I parked the car at the side of the road and took a different approach into the woods. After three kilometers of running I found what used to be a youth hostel in the glory days of Yugoslavia. It is now completely lifeless but at least I knew that I was in the right area for the hospital.

Opposite to the hostel was a faint path leading up to the ridge in the forest and for lack of a better alternative I headed up in that direction, the forest silent but deafening in my isolation.

Petrova Gora Youth Hostel
The abandoned youth hostel. When you see this, look in the opposite direction for the path into the woods that leads eventually to the Partisan hospital.

I could glimpse the faint outline of buildings up ahead almost completely camouflaged in the dense forest. As I got closer its full form emerged and I had finally, after many fruitless attempts, found what remained of the partisan hospital.

Steps to the Partisan Hospital complex
The path leading into the woods that will take you to the hospital complex.

When I reached the grounds of the hospital I was suddenly struck by how alone I was. In the distance I could hear the rattle and hum of loggers but around me was nothing but silence broken only by the flutter of birds and twigs snapping under my feet.

The Partisan Hospital complex
The remains of the Partisan hospital complex. Hard to believe that 5000 soldiers and civilians were treated here during the war.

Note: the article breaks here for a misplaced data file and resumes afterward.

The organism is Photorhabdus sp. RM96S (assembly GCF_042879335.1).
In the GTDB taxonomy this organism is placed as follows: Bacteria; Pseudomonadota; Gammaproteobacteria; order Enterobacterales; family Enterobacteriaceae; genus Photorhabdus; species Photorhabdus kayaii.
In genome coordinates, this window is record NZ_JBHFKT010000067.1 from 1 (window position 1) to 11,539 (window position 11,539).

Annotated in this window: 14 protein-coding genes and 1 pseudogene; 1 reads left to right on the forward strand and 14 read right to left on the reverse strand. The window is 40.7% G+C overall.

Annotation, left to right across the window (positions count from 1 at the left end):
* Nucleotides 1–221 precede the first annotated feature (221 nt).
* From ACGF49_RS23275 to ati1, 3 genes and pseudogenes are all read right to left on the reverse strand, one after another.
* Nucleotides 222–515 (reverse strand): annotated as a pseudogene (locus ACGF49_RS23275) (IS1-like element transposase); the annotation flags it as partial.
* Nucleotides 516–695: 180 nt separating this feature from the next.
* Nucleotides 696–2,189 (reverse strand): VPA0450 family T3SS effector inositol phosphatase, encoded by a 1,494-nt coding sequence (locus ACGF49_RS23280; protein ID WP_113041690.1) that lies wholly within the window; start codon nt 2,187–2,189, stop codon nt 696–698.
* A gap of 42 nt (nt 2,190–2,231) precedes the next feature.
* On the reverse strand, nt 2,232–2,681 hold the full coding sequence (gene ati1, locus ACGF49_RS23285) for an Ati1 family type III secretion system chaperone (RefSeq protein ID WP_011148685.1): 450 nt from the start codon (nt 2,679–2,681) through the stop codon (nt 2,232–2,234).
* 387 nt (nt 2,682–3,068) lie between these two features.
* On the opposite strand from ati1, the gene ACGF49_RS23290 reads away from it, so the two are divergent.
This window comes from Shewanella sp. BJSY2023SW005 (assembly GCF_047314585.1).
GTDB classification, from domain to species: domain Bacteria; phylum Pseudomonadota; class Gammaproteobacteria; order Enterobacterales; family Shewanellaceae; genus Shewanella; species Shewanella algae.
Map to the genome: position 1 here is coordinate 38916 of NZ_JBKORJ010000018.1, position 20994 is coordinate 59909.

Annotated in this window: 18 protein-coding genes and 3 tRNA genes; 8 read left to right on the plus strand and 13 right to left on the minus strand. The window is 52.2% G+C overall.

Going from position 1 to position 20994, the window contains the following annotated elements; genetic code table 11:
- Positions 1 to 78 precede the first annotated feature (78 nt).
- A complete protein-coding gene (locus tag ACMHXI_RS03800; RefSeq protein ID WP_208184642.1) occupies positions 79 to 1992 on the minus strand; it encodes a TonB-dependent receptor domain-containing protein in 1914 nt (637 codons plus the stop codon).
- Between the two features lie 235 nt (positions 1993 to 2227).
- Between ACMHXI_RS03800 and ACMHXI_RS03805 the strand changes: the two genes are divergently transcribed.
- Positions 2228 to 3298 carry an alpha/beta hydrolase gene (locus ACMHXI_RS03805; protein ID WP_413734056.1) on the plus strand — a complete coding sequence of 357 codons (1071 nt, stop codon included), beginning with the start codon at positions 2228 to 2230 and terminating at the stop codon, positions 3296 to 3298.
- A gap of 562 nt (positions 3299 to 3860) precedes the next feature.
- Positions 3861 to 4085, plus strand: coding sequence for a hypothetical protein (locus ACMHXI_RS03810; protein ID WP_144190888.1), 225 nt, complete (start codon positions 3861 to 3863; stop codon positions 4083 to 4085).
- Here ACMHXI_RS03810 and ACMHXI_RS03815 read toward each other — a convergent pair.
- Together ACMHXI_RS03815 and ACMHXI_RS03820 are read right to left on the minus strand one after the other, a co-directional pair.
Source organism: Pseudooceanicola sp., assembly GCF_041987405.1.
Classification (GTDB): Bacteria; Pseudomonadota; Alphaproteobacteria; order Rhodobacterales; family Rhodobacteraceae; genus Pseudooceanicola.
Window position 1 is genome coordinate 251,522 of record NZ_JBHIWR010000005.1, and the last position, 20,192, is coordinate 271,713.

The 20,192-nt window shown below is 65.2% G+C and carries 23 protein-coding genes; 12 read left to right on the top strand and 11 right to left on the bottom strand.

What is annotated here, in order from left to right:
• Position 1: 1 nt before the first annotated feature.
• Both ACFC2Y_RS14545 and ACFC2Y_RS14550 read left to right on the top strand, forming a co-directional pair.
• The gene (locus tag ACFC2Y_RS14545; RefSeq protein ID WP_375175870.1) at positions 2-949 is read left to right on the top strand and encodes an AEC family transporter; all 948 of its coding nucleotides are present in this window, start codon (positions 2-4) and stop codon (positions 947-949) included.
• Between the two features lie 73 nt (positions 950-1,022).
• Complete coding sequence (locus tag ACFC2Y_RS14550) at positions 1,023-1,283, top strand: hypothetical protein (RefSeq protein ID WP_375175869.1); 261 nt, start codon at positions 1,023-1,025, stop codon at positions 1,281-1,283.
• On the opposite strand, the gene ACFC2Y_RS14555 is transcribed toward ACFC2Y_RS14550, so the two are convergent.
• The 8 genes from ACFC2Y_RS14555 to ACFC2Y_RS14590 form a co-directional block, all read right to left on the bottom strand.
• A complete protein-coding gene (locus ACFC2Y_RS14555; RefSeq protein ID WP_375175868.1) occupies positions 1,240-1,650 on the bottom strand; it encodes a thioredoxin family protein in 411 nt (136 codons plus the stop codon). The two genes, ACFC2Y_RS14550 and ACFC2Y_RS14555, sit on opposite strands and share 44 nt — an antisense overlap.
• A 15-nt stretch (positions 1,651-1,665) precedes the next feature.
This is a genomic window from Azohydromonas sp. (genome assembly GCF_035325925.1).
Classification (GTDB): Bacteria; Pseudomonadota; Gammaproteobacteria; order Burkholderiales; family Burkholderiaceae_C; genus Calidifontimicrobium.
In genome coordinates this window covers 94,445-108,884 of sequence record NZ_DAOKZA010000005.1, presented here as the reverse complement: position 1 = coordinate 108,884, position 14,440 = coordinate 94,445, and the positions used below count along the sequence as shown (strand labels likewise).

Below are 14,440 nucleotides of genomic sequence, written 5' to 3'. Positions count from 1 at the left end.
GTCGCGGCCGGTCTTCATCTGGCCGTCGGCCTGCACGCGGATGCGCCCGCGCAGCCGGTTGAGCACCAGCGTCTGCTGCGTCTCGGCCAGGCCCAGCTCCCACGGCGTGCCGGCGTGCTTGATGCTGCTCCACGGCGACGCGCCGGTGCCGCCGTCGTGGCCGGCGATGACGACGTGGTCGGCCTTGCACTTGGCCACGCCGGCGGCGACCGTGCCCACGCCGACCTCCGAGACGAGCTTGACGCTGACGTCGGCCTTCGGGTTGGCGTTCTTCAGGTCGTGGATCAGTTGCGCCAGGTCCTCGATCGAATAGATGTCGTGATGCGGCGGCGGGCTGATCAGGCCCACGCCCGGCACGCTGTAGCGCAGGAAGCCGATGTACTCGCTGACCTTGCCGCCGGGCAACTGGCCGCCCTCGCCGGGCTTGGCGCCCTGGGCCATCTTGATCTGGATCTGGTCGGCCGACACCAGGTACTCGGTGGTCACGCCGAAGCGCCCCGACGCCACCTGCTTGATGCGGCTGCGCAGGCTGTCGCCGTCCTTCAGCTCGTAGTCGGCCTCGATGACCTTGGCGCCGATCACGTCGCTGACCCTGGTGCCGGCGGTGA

Further into the forest the unmarked crosses stood proud among the trees. The graves of one thousand brave partisans apparently all but forgotten and now part of the forest.

Petrova Gora unmarked graves by the Partisan Hospital complex
The unmarked graves to the 1000 bodies buried on the slopes of Petrova Gora.

Despite the isolation, when I closed my eyes I could see the life that once stood and fought here. This small corner of Croatia, unremarkable in so many ways, has been at the crossroads of many turbulent events; first during world war two and then during the Croatian war of independence in the 1990’s.

After exploring what remains of the hospital, I made my way back down the hill and ran back to the car back the way I came. Back in the summer I tried to find the hospital on my bike, my road bike struggling on what used to be a road but was now more of a stream. I realised today that if I had just cycled another two hundred yards around the next corner I would have found it.

Despite the many failed attempts to find the hospital and getting lost in the process, the effort in the end was absolutely worth it. Without hyperbole, it is one of the most amazing things I have ever seen in my life. The fact that it is now abandoned, forgotten and has no appetite to be seen means that if you do visit you will be alone with only your thoughts.

Grave of Jakov Kanjcevic Brada
A grave marking to Jakov Kanjcevic Brada, the founder of the original hospital.

There cannot be many sights in the world, sights of such historical significance, that give the feeling that you alone have stumbled upon them.

David Lavery, VeloCroatia
Proud to have finally found the hospital. This is the kind of run experience that you can never get from the gym!

Getting There

From Vojnic, drive east on Ul. Andrije Hebranga 32 which then turns into Gornji Vojnic where you can follow signs for Lovački dom Muljava (a good place for a coffee and a crepe if it is open when you visit).